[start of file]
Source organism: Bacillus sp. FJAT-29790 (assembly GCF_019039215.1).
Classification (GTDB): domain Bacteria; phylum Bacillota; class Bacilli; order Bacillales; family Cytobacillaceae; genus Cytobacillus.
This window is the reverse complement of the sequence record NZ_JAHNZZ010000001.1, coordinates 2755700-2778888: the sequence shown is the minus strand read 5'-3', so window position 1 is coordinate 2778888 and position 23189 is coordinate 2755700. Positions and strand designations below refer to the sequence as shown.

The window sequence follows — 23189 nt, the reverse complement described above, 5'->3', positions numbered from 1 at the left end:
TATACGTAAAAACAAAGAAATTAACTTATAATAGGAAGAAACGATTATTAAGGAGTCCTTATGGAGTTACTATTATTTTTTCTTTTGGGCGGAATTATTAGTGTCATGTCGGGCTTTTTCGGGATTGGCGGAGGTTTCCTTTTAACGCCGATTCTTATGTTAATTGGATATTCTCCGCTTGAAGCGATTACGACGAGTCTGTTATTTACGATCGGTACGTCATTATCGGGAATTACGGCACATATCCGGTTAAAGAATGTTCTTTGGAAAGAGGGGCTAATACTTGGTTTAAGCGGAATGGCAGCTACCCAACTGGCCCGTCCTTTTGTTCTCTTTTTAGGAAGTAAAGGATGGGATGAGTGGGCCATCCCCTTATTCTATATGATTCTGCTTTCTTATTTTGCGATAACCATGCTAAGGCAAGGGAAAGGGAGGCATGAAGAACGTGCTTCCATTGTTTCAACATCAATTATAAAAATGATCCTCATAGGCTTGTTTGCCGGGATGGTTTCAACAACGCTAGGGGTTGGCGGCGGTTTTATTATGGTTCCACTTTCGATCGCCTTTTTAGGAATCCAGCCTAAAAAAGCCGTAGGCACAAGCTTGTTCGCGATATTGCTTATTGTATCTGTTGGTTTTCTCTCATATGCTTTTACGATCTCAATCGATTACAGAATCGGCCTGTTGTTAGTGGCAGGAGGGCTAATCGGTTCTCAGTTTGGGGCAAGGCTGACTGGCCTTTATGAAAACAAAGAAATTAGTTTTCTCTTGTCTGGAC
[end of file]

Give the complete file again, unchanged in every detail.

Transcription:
Source organism: Bacillus sp. FJAT-29790 (assembly GCF_019039215.1).
Classification (GTDB): domain Bacteria; phylum Bacillota; class Bacilli; order Bacillales; family Cytobacillaceae; genus Cytobacillus.
This window is the reverse complement of the sequence record NZ_JAHNZZ010000001.1, coordinates 2755700-2778888: the sequence shown is the minus strand read 5'-3', so window position 1 is coordinate 2778888 and position 23189 is coordinate 2755700. Positions and strand designations below refer to the sequence as shown.

The window sequence follows — 23189 nt, the reverse complement described above, 5'->3', positions numbered from 1 at the left end:
TATACGTAAAAACAAAGAAATTAACTTATAATAGGAAGAAACGATTATTAAGGAGTCCTTATGGAGTTACTATTATTTTTTCTTTTGGGCGGAATTATTAGTGTCATGTCGGGCTTTTTCGGGATTGGCGGAGGTTTCCTTTTAACGCCGATTCTTATGTTAATTGGATATTCTCCGCTTGAAGCGATTACGACGAGTCTGTTATTTACGATCGGTACGTCATTATCGGGAATTACGGCACATATCCGGTTAAAGAATGTTCTTTGGAAAGAGGGGCTAATACTTGGTTTAAGCGGAATGGCAGCTACCCAACTGGCCCGTCCTTTTGTTCTCTTTTTAGGAAGTAAAGGATGGGATGAGTGGGCCATCCCCTTATTCTATATGATTCTGCTTTCTTATTTTGCGATAACCATGCTAAGGCAAGGGAAAGGGAGGCATGAAGAACGTGCTTCCATTGTTTCAACATCAATTATAAAAATGATCCTCATAGGCTTGTTTGCCGGGATGGTTTCAACAACGCTAGGGGTTGGCGGCGGTTTTATTATGGTTCCACTTTCGATCGCCTTTTTAGGAATCCAGCCTAAAAAAGCCGTAGGCACAAGCTTGTTCGCGATATTGCTTATTGTATCTGTTGGTTTTCTCTCATATGCTTTTACGATCTCAATCGATTACAGAATCGGCCTGTTGTTAGTGGCAGGAGGGCTAATCGGTTCTCAGTTTGGGGCAAGGCTGACTGGCCTTTATGAAAACAAAGAAATTAGTTTTCTCTTGTCTGGAC